Written by Jonny Williamson
The multi-billion Rand Port, situated close to Port Elizabeth on the Eastern Cape, is the deepest container terminal in Sub-Saharan Africa, able to accommodate even the biggest next-generation super container ships.
The Ngqura Trade Port is hoped to solve South Africa’s previous incapacity to handle the growing number and size of container traffic, a number which has been continually growing worldwide in previous years. The Port would enable the cost of doing business with South Africa to be lowered, through shipping time and costs being cut, while simultaneously promoting locally produced goods for the regional and global export.
The State Freight Logistics Group, Transnet, has spent the last 12 years working on Ngqura, which forms part of the Coega Industrial Development Zone.
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Speaking about the CID Zone’s importance to the region, South African President Jacob Zuma said that it is crucial in continuing to drive business and trade forward and will go a long way in furthering South Africa’s trade with other countries in the region.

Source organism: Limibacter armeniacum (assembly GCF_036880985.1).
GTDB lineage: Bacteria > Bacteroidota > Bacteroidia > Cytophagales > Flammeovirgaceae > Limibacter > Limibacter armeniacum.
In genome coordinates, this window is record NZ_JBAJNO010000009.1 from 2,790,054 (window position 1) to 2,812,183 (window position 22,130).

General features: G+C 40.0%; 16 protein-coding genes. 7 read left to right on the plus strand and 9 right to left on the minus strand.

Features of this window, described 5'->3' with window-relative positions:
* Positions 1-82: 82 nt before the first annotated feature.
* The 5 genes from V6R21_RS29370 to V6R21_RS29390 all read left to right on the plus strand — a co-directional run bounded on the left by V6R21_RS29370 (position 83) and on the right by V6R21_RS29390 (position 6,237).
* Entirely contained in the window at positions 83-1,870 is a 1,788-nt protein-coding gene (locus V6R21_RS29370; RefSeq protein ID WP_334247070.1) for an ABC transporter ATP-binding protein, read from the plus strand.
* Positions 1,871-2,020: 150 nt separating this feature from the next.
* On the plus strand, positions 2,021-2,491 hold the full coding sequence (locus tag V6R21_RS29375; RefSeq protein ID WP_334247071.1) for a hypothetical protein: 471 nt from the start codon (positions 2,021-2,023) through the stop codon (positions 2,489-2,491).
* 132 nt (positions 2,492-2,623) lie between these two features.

“The planning of the Ngqura has been integrated with that of the Coega Industrial Development Zone, and this will ensure increased benefits for the province and business.”
A sentiment seconded by the Eastern Cape Premier Noxolo Kiviet who said that the new trade Port would place the Eastern Cape at the centre of the logistics thrust of South Africa and was crucial in changing the face of the region in the next 50 years.
The Ngqura’s construction has already had a hugely positive impact on the local workforce, with over 8,000 South Africans being trained in highly sought after Artisan skills, an attribute the region’s employers have struggled to acquire in the past.
Additional structures are planned to be constructed within the Port of Ngqura, and by 2019 overall capacity is hoped to be increased from 80,000 containers to over two million, aided by a further R8billion investment by Transnet.
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